A transformation in a raster dataset defines how the pixels will be transformed when displayed or accessed as well as the output spatial reference of the raster dataset after the transformation is applied (rectified). Therefore, a raster dataset that contains a native extent and native spatial reference before the transformation is applied will have a different extent and spatial reference after the transformation. ArcGIS supports many geodata transforms (used to apply a transformation), including rational polynomial coefficient (RPC), frame camera, polynomial, spline, and so on. A geodata transform is the mathematical model that geometrically transforms the pixels.
Normally, you would permanently alter the spatial referencing information of a raster dataset by applying a transformation, which also alters the orientation of the pixels. However, there are some cases where you want to keep your data in its original condition and just display it using a new transformation.
To see the raster information before and after the transformation, view the Raster Dataset Properties dialog box.
A transformation can be stored with a raster dataset as a property of the dataset and will be used to transform the pixels on the fly. A geodatabase raster dataset stores the transformation information as a persisted stream internally with the raster dataset, and a file-based raster stores the transformation in an external .aux.xml file. When you georeference an image using the Georeferencing toolbar, the Rectify operation will apply the transformation to the input raster data and save it to a new raster dataset, while Update Georeferencing will write the transformation as a property of the raster dataset and persist it with the dataset. The actual pixels in the input raster dataset do not change when the georeferencing is updated.
Transformation and spatial reference of raster datasets
A transformation in a raster dataset defines how the pixels will be transformed during display as well as the output spatial reference of the raster dataset after the transformation has been applied. Therefore, a raster dataset that contains a native extent and native spatial reference before the transformation is applied will also have an extent and spatial reference after the transformation. You will be able to view the updated extent and spatial reference information on the Raster Dataset Properties dialog box.
Managing the persisted transformation with raster datasets
ArcGIS will manage the persisted transformations with the raster datasets, just as it manages other accompanying files. The data management functions, such as copy and paste in ArcCatalog, Export Raster Data in ArcMap, and the Copy Raster tool, can persist the transformation with the raster dataset. If the input raster dataset contains a persisted transformation, the output raster dataset will also contain a persisted transformation, whether it is a file-based raster dataset or a geodatabase raster dataset.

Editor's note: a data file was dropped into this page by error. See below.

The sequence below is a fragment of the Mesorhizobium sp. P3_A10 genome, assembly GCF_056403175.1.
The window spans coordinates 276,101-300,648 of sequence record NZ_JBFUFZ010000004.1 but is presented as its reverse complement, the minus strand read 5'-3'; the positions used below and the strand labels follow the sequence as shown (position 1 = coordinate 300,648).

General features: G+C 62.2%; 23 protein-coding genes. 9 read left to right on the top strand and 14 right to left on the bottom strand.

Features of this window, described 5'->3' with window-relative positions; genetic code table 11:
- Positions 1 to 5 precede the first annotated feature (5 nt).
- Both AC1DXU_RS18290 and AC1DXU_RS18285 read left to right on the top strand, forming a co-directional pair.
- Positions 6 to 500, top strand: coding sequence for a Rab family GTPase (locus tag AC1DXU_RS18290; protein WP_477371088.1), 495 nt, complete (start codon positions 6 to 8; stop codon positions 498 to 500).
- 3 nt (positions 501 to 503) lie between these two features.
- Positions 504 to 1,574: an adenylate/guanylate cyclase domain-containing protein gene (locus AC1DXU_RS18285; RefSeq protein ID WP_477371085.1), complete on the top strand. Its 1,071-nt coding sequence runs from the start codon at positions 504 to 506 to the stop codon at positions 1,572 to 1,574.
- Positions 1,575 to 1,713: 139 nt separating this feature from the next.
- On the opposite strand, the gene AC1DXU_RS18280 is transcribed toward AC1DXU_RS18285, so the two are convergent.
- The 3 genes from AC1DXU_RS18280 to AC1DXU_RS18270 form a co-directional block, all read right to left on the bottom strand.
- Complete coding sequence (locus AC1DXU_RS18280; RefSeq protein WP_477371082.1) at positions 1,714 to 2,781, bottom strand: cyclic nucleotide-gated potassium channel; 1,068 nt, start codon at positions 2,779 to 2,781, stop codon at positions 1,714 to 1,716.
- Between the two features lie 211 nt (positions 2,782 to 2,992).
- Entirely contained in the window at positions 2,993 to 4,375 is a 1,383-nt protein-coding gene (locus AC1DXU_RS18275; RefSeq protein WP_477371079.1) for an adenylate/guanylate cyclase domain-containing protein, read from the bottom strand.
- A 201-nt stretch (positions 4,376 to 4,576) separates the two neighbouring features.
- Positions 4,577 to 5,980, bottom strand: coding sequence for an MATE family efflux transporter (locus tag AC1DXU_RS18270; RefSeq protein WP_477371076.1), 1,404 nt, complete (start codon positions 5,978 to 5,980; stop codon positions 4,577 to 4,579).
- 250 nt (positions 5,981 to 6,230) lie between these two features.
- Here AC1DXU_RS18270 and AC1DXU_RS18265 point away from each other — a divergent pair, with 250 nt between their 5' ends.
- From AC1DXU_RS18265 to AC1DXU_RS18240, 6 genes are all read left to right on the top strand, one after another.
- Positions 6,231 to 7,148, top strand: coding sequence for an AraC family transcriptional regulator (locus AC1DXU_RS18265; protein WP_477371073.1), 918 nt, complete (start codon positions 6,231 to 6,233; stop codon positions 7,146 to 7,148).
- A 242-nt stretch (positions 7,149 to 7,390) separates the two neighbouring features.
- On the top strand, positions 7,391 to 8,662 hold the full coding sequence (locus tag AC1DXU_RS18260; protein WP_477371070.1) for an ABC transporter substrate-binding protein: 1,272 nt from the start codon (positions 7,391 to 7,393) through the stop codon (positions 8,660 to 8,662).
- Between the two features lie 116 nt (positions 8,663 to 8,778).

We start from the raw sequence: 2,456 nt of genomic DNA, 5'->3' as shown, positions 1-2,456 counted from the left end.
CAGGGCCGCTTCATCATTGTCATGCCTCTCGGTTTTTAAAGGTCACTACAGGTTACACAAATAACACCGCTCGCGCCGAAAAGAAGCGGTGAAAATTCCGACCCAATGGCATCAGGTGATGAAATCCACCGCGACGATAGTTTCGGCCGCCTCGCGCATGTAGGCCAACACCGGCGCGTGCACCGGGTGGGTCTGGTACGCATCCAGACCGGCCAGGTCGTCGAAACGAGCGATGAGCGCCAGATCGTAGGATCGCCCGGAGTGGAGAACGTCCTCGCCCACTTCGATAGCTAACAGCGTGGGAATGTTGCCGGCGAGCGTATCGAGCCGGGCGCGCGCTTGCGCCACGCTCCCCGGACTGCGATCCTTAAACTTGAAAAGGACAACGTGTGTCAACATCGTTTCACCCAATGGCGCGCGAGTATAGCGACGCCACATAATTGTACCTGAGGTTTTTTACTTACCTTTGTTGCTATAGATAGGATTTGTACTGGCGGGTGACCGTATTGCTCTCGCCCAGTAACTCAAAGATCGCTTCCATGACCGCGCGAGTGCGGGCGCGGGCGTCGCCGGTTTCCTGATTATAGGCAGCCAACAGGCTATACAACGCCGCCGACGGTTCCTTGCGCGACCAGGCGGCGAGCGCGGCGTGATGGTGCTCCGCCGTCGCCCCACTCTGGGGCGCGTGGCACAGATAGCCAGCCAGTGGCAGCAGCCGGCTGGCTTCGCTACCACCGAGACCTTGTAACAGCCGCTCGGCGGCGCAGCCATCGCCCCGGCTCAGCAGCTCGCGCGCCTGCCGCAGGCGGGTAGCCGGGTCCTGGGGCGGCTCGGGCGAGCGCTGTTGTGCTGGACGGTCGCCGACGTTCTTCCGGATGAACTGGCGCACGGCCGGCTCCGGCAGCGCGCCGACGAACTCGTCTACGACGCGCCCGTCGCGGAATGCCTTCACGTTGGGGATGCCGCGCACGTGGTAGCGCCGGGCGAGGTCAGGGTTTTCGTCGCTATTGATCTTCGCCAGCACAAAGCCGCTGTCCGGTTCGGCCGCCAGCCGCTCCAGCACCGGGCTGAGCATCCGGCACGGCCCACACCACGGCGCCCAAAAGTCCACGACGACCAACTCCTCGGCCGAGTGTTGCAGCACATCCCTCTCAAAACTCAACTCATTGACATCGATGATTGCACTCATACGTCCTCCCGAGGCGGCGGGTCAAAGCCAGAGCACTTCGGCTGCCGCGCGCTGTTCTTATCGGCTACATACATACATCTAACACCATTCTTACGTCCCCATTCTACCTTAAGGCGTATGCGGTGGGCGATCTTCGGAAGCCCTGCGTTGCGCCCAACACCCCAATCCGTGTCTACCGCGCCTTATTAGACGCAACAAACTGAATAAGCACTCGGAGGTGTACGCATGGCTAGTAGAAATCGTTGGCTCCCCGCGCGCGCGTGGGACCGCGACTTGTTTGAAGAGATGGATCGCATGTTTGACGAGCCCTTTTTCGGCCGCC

- If you use the geoprocessing tools (Raster To Geodatabase, Raster To Other Format, or Copy Raster) to load a TIFF that has RPCs into a geodatabase, the raw pixels will be loaded as a raster dataset and the RPC transformation will be stored with the raster dataset.
- If you export a raster dataset with a transformation using the geoprocessing tools (Raster To Other Format or Copy Raster), the raw pixels will be exported to a raster dataset and the transformation will be written to an .aux.xml file that is managed by the raster dataset.
A raster catalog can store raster datasets with their own spatial references, which can be different from the one defined in the raster column. A raster catalog can also store raster datasets with a persisted transformation. The transformations or spatial references of the raster datasets will be applied on the fly when the raster catalog is displayed in ArcGIS. For example:
- The images of a whole state, such as Texas, cover many Universal Transverse Mercator (UTM) zones, and those images have different spatial references. You can load all the images into one raster catalog and preserve the spatial references with the raster datasets without having to reproject them.
- QuickBird images contain RPC information along with the images. You can create a raster catalog that stores the raw images, as well as the RPC transformation, with the raster datasets.
When you export a raster dataset that is within a raster catalog, it will retrieve the raster dataset transformation information both before and after the transformation is applied.
Similarly to raster catalogs, mosaic datasets can manage many raster datasets in various spatial references. There is a single spatial reference used by a mosaic dataset. Each raster will be reprojected on-the-fly to this same spatial reference when displaying the mosaicked image. Additionally, any footprints or other features will be generated using the spatial reference of the mosaic dataset, regardless of the source raster's spatial reference.